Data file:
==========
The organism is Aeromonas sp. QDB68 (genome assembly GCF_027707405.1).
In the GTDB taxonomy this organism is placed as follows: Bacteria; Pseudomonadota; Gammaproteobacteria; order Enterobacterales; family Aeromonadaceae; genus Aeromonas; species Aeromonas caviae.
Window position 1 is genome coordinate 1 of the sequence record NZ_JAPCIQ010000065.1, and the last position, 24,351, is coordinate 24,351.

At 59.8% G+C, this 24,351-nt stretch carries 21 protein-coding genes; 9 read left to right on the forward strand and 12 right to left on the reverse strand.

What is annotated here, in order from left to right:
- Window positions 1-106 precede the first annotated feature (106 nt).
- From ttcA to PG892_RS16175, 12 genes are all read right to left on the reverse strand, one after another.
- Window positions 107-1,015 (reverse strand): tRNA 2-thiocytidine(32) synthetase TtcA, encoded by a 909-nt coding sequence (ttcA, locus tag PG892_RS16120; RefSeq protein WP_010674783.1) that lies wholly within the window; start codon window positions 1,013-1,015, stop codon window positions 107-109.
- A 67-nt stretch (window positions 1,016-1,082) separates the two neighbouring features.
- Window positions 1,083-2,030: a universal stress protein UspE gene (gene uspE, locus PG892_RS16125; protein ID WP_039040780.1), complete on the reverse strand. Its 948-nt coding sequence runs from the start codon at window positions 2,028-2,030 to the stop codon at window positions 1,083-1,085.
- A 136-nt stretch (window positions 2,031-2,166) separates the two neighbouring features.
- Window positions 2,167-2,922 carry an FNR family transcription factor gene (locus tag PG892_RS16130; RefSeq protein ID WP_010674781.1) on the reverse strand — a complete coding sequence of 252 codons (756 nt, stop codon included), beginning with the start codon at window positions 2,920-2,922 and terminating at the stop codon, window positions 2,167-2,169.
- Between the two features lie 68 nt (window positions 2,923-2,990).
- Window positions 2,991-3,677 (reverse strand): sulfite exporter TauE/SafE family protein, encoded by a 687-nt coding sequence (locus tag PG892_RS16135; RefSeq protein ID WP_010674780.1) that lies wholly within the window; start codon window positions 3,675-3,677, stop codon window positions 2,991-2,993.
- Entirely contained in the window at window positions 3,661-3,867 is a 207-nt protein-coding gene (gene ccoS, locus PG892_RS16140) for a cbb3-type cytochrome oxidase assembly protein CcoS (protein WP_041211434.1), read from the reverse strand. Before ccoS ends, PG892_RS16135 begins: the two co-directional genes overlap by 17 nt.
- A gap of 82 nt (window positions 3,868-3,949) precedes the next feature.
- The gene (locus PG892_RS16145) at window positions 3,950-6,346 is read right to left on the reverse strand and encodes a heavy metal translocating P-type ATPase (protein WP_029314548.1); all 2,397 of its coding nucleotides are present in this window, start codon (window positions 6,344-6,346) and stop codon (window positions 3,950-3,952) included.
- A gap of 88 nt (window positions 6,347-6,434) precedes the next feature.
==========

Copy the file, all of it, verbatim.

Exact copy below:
The organism is Aeromonas sp. QDB68 (genome assembly GCF_027707405.1).
In the GTDB taxonomy this organism is placed as follows: Bacteria; Pseudomonadota; Gammaproteobacteria; order Enterobacterales; family Aeromonadaceae; genus Aeromonas; species Aeromonas caviae.
Window position 1 is genome coordinate 1 of the sequence record NZ_JAPCIQ010000065.1, and the last position, 24,351, is coordinate 24,351.

At 59.8% G+C, this 24,351-nt stretch carries 21 protein-coding genes; 9 read left to right on the forward strand and 12 right to left on the reverse strand.

What is annotated here, in order from left to right:
- Window positions 1-106 precede the first annotated feature (106 nt).
- From ttcA to PG892_RS16175, 12 genes are all read right to left on the reverse strand, one after another.
- Window positions 107-1,015 (reverse strand): tRNA 2-thiocytidine(32) synthetase TtcA, encoded by a 909-nt coding sequence (ttcA, locus tag PG892_RS16120; RefSeq protein WP_010674783.1) that lies wholly within the window; start codon window positions 1,013-1,015, stop codon window positions 107-109.
- A 67-nt stretch (window positions 1,016-1,082) separates the two neighbouring features.
- Window positions 1,083-2,030: a universal stress protein UspE gene (gene uspE, locus PG892_RS16125; protein ID WP_039040780.1), complete on the reverse strand. Its 948-nt coding sequence runs from the start codon at window positions 2,028-2,030 to the stop codon at window positions 1,083-1,085.
- A 136-nt stretch (window positions 2,031-2,166) separates the two neighbouring features.
- Window positions 2,167-2,922 carry an FNR family transcription factor gene (locus tag PG892_RS16130; RefSeq protein ID WP_010674781.1) on the reverse strand — a complete coding sequence of 252 codons (756 nt, stop codon included), beginning with the start codon at window positions 2,920-2,922 and terminating at the stop codon, window positions 2,167-2,169.
- Between the two features lie 68 nt (window positions 2,923-2,990).
- Window positions 2,991-3,677 (reverse strand): sulfite exporter TauE/SafE family protein, encoded by a 687-nt coding sequence (locus tag PG892_RS16135; RefSeq protein ID WP_010674780.1) that lies wholly within the window; start codon window positions 3,675-3,677, stop codon window positions 2,991-2,993.
- Entirely contained in the window at window positions 3,661-3,867 is a 207-nt protein-coding gene (gene ccoS, locus PG892_RS16140) for a cbb3-type cytochrome oxidase assembly protein CcoS (protein WP_041211434.1), read from the reverse strand. Before ccoS ends, PG892_RS16135 begins: the two co-directional genes overlap by 17 nt.
- A gap of 82 nt (window positions 3,868-3,949) precedes the next feature.
- The gene (locus PG892_RS16145) at window positions 3,950-6,346 is read right to left on the reverse strand and encodes a heavy metal translocating P-type ATPase (protein WP_029314548.1); all 2,397 of its coding nucleotides are present in this window, start codon (window positions 6,344-6,346) and stop codon (window positions 3,950-3,952) included.
- A gap of 88 nt (window positions 6,347-6,434) precedes the next feature.